To that end, let's take a look at some companies that have successfully enacted change as well as some that didn't enjoy the same level of success to see why their efforts turned out the way they did.
Organizational Change Case Studies
In 2011, Atlassian decided it was time to overhaul its performance management strategy. The company had determined the traditional ratings-based biannual performance review system wasn’t achieving the intended results.
Because reviews were infrequent, employees dreaded them. And since numeric ratings of performance determined whether a worker got bonus, undue attention was heaped on whether someone was a “four” or “five” — a relatively arbitrary difference.
To address the issue, Atlassian trashed its existing review process in favor of a more continuous and less numeric model. Instead of a biannual formal review, managers and employees now discuss performance once a month, during an already-scheduled one-on-one meeting.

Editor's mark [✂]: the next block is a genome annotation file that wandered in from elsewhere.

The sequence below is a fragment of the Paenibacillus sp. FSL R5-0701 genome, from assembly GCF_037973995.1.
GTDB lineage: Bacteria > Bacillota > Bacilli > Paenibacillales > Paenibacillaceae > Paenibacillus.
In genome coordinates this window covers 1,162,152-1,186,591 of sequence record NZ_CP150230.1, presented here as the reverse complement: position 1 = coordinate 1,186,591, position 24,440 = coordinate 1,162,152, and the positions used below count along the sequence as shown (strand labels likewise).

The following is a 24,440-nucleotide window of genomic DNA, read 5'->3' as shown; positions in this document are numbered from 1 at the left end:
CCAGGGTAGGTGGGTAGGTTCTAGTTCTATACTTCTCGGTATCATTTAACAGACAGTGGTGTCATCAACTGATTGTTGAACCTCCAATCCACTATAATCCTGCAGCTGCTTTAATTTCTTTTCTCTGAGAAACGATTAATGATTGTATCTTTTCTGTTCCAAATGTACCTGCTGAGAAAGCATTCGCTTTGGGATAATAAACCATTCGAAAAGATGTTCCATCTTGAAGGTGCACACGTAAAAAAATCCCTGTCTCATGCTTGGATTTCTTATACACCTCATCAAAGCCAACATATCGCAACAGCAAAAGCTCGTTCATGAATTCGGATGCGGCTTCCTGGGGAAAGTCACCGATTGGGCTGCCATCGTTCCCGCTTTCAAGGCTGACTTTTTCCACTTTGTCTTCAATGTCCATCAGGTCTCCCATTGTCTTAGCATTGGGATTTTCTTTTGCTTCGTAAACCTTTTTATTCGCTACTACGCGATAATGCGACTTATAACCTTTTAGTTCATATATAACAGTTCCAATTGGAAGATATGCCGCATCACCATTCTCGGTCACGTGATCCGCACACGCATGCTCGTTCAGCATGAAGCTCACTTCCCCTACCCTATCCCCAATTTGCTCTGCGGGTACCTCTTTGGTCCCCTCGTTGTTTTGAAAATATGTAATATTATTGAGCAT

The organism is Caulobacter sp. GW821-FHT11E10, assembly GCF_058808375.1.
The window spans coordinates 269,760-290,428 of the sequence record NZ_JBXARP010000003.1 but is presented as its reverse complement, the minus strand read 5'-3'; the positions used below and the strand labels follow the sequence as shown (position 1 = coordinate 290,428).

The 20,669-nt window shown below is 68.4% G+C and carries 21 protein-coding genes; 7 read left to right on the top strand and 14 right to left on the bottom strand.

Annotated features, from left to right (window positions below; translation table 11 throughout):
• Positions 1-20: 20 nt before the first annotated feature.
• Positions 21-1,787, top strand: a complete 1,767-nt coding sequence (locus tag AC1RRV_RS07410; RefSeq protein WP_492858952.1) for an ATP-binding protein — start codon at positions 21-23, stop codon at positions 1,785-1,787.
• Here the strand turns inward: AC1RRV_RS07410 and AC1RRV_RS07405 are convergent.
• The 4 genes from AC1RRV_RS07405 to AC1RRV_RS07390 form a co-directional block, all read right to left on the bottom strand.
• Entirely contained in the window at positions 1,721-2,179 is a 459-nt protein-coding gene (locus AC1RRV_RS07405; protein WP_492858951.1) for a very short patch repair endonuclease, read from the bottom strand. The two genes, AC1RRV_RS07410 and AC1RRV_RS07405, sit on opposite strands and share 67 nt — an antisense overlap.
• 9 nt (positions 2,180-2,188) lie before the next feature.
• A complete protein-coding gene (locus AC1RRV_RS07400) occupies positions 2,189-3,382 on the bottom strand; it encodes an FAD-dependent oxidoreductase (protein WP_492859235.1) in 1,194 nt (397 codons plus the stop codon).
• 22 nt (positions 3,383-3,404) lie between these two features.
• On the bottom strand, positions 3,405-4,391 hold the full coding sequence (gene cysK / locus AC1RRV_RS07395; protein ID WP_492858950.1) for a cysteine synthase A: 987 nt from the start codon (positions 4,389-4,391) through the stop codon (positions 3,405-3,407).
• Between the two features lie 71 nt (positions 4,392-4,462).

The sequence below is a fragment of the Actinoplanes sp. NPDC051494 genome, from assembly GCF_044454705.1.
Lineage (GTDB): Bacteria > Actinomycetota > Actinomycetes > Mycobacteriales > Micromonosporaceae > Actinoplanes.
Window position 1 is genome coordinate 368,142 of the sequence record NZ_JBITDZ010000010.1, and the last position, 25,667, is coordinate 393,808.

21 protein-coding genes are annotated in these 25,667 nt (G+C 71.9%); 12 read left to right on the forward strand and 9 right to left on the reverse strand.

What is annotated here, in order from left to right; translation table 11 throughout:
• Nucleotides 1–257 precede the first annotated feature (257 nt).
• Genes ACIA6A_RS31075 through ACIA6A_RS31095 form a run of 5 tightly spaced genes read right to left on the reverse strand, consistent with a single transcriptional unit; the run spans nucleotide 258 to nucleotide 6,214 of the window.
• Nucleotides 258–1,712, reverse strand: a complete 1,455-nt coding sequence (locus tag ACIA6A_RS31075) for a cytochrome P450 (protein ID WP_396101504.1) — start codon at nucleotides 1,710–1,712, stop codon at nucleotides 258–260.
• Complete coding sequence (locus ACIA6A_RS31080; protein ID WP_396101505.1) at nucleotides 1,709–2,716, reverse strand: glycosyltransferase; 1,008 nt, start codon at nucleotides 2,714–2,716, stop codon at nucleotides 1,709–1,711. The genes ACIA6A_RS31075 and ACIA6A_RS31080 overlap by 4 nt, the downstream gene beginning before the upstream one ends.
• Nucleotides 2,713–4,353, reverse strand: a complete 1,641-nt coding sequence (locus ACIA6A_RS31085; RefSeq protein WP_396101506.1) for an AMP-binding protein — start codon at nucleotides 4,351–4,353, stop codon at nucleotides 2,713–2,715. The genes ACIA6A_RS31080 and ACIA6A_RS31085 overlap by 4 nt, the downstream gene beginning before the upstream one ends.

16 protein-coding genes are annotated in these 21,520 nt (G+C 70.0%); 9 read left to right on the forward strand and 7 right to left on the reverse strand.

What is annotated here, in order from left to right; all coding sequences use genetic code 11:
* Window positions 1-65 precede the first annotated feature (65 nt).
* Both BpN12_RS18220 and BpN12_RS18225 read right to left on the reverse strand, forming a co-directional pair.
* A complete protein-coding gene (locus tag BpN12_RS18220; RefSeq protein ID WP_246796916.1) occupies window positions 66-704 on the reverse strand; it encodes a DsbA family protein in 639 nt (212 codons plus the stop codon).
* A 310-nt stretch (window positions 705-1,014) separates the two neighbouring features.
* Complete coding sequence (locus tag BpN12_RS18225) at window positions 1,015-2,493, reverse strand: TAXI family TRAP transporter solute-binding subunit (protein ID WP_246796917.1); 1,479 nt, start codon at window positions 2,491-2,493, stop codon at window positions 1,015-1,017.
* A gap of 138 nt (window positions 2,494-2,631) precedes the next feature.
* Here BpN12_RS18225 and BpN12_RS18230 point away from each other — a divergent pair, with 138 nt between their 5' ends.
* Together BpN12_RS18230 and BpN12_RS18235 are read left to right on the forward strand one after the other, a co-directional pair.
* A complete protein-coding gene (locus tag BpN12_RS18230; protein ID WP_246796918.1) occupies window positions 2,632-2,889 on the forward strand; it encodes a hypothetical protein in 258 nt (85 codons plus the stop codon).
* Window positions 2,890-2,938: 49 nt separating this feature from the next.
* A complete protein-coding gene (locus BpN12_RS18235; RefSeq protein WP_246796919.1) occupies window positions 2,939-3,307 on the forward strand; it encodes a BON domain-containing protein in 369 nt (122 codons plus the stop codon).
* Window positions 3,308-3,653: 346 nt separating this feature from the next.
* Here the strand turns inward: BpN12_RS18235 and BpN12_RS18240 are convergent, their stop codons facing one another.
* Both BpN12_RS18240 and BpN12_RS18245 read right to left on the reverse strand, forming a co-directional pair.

Publishing giant Pearson took on a much bigger change project at the end of 2012 when John Fallon took the CEO reins from longtime leader Marjorie Scardino.
Rather than getting a feel for the way the company operated during his first few months on the job, Fallon announced an entirely new game plan — termed the “Global Education Strategy” — from the outset.
Further, he implemented a massive reorg that grouped the workforce into six discrete business units.
How the Companies Pulled It Off
So how did both Atlassian and Pearson lead successful organizational initiatives? There were some similarities to their approaches.
01. Both companies went big
Atlassian didn’t just change one aspect of the performance management — it changed the entire process. And Pearson didn’t just add an addendum to its strategy — it shifted the company’s focus entirely and reorganized fully to support the new plan.